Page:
Your enterprise may be growing at present. But, you can be certain that innovation and disruption will erode what have been successful services or products. We see this at work all the time.

Years ago, videos came on a cassette tape. Then DVD’s and now streaming services. Your enterprise will decline without innovation. This innovation program will keep your enterprise thriving.

Innovation is a longer term project. Hence, Innovate1000. “Double Your Growth Through Innovation in 1000 days (3 years). Achieve this through innovative new products.

This is a blue belt topic.

Contents

Your Enterprises Future in a Bulls Eye

Expectation of Your Current Product Mix

The Innovation Strategy Smorgasbord

Wrap-up

Resources

Your Enterprise’s Future in a Bulls Eye

Think of your enterprise like an innovation bullseye target with 3 rings.

1. Centre ring: Your existing activities, or “core business”.
To grow this group as fast as possible use strategies like Grow 365.
Grow365 aims to double your growth over a 12 month period.
Go to the Course introduction: Grow Your Enterprise in 365 Days (Grow365)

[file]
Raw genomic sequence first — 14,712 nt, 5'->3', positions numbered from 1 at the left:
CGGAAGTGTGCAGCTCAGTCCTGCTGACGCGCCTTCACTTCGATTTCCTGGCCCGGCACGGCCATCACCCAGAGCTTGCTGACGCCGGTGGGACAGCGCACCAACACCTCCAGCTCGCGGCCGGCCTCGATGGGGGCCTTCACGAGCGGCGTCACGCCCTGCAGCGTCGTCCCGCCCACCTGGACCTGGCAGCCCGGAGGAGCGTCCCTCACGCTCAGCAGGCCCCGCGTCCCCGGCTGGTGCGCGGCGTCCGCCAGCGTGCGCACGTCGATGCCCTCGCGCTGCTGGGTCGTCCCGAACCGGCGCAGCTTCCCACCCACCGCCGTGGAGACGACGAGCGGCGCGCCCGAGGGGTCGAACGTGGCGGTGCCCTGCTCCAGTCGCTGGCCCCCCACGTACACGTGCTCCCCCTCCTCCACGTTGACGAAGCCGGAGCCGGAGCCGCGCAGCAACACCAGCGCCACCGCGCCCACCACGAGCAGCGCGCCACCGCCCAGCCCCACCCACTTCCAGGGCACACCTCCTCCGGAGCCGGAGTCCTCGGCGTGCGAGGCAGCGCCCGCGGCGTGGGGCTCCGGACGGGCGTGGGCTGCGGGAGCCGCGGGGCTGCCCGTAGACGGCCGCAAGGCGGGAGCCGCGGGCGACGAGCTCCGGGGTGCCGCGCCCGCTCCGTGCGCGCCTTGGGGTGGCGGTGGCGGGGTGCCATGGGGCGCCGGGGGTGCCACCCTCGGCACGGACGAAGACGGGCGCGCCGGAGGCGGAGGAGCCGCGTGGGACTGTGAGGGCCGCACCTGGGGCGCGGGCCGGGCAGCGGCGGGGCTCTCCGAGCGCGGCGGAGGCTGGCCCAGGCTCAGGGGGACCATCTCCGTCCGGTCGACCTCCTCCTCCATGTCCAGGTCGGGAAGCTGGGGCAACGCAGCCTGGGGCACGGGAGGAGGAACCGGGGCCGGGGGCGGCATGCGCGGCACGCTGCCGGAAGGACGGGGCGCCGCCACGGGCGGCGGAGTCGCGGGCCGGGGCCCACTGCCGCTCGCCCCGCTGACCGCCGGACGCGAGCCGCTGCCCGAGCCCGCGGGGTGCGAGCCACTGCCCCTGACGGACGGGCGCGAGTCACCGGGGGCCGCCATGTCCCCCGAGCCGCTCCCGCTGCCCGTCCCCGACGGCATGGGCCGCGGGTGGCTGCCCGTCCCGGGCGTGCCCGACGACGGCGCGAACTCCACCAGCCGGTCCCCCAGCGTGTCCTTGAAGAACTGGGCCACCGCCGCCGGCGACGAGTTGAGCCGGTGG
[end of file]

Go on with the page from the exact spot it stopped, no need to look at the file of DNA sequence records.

2. Middle ring: Your time horizon for the next 1-3 years.
Experts say this is the length of time required to identify a new innovation.

Many innovations that are attempted don’t succeed. These are not failures in a bad sense. They are the natural result of experimentation.
Darwin’s theory of evolution shows modifications that didn’t work; and the species died out.

There is a body of knowledge about the most efficient way of approaching startups. This is called Lean Startups.
Go to the article: Profitable Startups. Scroll to Lean Startup Theory.
 
Lean Startup Theory uses the concept of a Minimum Viable Product (MVP) to prototype a new enterprise concept.
It will allow it to fail quickly without costing a great deal of money; if indeed it is going to fail.

3. Outermost ring: On your innovation roadmap bullseye is a period of 3-5 years.

Innovation and disruption can damage your existing products in this longer period. You may consider “Blue Sky” products.
These may be radical departures from what you already have or radical extensions of what you do have.

Example:

Apple was first famous for its iPod. Several years later, it introduced iPhones and then iPads. Several years later again, they introduced the Apple Watch.
Apple knows the importance of innovating products:

The term Innovate1000 refers to “Doubling Your Growth yet again over 1000 days or roughly 3 years”.

This is the middle ring in your innovation bullseye.

Unlike Optimise100 and Grow365 Courses, a far-sighted Manager will run Grow365 and Innovate1000 at much the same time. You are addressing different types of growth opportunities.